|There were few textbooks available to young students in the 18th and 19th centuries. Instead, students would use blank books, more commonly referred to as copybooks, to copy their teacher's lessons entirely by hand. Many of these early books were made by hand, until the local stationers eventually began supplying ruled and plain copybooks, often with advertisements on their wrappers. |
My photos of the penmanship copybook shown above are from a 2008 exhibit, 350 Years of Books for Children at the University of Washington's Suzallo Library. Penmanship exercises were a common form of copybooks. This one is from a Hampstead, Massachussettes student, Tristram Little, and dated 1823-1826. I do love the text in it; Be careful to keep your book very clean.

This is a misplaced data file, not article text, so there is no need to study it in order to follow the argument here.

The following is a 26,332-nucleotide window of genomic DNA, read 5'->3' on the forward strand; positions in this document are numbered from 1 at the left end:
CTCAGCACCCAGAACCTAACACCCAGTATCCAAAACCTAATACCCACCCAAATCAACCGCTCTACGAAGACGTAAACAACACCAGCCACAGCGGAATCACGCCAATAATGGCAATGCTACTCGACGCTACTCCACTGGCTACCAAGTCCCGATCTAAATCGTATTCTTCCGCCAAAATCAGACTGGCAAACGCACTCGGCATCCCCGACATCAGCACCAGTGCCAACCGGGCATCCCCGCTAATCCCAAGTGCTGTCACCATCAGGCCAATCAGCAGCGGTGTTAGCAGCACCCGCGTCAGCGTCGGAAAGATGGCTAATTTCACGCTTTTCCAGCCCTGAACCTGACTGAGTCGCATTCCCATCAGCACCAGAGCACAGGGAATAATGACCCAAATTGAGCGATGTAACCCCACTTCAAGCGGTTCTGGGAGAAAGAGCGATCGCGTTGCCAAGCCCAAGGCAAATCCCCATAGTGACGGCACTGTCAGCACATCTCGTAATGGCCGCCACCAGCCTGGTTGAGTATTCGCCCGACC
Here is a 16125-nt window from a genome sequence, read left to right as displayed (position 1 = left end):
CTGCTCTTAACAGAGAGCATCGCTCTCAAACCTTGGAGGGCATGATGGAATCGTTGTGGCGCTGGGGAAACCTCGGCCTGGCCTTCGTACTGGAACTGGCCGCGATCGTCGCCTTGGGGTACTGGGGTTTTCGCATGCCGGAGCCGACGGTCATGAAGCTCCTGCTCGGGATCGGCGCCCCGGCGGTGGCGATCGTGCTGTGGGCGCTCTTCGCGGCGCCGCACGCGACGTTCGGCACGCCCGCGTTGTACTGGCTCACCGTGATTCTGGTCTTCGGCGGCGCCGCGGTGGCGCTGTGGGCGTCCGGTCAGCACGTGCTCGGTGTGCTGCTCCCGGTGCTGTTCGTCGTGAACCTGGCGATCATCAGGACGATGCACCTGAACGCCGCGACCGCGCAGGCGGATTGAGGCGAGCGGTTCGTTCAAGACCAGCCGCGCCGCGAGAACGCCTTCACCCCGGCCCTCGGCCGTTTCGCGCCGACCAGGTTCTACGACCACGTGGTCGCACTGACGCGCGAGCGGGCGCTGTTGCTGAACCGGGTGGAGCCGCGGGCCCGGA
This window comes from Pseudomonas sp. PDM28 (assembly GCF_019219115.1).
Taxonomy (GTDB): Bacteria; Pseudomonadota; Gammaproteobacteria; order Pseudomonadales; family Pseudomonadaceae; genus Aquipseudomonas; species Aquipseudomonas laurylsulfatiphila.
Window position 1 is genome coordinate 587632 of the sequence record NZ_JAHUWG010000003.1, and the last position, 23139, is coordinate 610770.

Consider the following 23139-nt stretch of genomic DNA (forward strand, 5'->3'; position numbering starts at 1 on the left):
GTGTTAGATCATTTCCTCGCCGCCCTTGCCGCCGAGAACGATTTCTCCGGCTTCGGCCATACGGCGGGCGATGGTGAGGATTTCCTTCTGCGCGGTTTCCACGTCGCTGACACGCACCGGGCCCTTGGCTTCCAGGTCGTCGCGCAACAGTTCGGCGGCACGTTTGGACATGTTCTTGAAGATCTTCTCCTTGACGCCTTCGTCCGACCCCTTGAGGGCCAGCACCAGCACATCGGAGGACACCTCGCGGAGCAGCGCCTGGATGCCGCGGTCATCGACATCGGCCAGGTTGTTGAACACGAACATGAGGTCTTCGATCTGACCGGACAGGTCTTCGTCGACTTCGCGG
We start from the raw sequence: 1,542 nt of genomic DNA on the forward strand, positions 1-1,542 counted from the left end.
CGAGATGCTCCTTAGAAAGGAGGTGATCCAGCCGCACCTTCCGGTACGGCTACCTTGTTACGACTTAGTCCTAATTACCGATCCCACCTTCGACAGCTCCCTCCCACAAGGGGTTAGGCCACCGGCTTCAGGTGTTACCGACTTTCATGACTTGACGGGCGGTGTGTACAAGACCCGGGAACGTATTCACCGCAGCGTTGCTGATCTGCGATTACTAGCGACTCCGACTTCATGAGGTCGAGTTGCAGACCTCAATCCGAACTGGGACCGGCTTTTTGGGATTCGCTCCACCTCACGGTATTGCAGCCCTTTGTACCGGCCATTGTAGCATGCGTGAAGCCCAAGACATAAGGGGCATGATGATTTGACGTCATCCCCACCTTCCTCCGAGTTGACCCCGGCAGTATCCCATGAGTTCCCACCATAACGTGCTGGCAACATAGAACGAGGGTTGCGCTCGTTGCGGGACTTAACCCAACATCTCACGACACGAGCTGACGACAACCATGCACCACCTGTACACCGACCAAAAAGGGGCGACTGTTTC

|Below is a great example of a typical 19th century copybook. This one belonging to Eli Lee Harrison, is estimated to be from around 1850, according to Pat Pflieger at the Merry Coz where I found this example. It was produced by the L.S. Learned Company (love the name) of New England. The woodcut images on the front and back covers portray the Pilgrim's landing on the shores of Cape Cod near Eastham, MA (lovely place I might add). The inside pages are pale blue and filled with Eli's rather poorly-executed penmanship exercises such as this odd little verse; Idleness and ignorance are the parents of many vices. Well ok, I'll take less ignorance, but I could surely use a lot more of the idleness vice. |